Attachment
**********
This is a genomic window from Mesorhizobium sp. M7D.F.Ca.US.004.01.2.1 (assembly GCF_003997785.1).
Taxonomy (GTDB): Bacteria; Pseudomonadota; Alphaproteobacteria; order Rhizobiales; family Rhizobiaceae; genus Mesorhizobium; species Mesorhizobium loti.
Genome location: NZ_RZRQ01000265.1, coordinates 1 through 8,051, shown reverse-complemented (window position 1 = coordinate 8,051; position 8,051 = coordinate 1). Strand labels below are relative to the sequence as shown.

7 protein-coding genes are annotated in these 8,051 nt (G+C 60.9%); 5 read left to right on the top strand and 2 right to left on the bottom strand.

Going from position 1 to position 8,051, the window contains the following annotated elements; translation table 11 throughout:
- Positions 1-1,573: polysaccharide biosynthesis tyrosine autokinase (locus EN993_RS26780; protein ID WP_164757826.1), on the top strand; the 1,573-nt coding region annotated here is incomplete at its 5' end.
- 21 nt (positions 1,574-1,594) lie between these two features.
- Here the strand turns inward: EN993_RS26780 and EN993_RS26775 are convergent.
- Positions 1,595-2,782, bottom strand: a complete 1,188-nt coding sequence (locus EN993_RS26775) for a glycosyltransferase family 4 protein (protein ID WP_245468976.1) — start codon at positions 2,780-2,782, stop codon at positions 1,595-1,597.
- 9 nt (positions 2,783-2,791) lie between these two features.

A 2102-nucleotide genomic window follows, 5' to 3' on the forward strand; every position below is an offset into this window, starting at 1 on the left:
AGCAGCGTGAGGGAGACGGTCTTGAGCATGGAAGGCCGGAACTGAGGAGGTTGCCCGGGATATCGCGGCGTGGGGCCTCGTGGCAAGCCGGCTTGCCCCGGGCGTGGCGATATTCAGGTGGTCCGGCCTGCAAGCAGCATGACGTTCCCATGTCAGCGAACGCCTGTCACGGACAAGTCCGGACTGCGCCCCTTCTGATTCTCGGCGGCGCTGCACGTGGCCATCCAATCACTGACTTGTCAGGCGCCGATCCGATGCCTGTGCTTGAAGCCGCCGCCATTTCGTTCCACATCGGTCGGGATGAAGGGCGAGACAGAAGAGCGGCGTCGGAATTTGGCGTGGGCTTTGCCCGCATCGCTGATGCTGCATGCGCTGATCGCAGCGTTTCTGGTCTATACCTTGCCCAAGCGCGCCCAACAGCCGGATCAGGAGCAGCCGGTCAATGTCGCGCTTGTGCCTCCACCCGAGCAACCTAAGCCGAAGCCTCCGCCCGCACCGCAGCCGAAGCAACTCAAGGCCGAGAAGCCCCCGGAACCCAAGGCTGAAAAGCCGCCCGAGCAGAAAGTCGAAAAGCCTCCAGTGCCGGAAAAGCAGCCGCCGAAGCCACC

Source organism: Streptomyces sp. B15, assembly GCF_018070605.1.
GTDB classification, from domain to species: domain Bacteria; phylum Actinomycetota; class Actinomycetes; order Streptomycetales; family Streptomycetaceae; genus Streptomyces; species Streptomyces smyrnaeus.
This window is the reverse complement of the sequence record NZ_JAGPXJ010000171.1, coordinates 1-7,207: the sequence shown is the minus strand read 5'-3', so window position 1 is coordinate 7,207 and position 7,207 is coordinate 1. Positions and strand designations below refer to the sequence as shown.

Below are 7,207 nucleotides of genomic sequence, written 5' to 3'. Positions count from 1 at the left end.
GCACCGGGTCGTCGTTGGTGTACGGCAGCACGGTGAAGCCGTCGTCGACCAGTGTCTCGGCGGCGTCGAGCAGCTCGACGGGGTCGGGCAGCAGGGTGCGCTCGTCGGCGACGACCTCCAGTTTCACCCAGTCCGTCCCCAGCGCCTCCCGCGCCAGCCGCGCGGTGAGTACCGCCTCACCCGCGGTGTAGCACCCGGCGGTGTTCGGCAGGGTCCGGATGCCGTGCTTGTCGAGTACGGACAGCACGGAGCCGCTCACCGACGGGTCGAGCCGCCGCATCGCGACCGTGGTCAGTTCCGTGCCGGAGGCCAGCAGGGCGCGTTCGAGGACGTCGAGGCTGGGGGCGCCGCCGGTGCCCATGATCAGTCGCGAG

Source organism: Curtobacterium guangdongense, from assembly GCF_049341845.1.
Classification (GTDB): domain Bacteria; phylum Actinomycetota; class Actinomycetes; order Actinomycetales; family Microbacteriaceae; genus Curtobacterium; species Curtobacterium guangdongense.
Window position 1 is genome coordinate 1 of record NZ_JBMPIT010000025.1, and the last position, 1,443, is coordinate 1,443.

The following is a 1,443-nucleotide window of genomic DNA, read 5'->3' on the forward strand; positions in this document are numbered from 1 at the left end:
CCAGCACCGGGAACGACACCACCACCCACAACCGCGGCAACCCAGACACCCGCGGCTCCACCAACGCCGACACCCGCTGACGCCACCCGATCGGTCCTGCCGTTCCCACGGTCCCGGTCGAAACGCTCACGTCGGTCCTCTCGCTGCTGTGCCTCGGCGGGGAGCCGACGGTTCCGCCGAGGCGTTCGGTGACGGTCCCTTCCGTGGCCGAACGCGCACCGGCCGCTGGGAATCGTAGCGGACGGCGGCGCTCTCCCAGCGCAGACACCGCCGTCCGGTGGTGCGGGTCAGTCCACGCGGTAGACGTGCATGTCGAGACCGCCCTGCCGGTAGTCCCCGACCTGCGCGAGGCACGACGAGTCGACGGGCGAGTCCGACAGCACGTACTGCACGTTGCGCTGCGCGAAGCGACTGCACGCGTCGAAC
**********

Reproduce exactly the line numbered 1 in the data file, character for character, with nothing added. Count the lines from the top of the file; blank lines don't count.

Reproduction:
This is a genomic window from Mesorhizobium sp. M7D.F.Ca.US.004.01.2.1 (assembly GCF_003997785.1).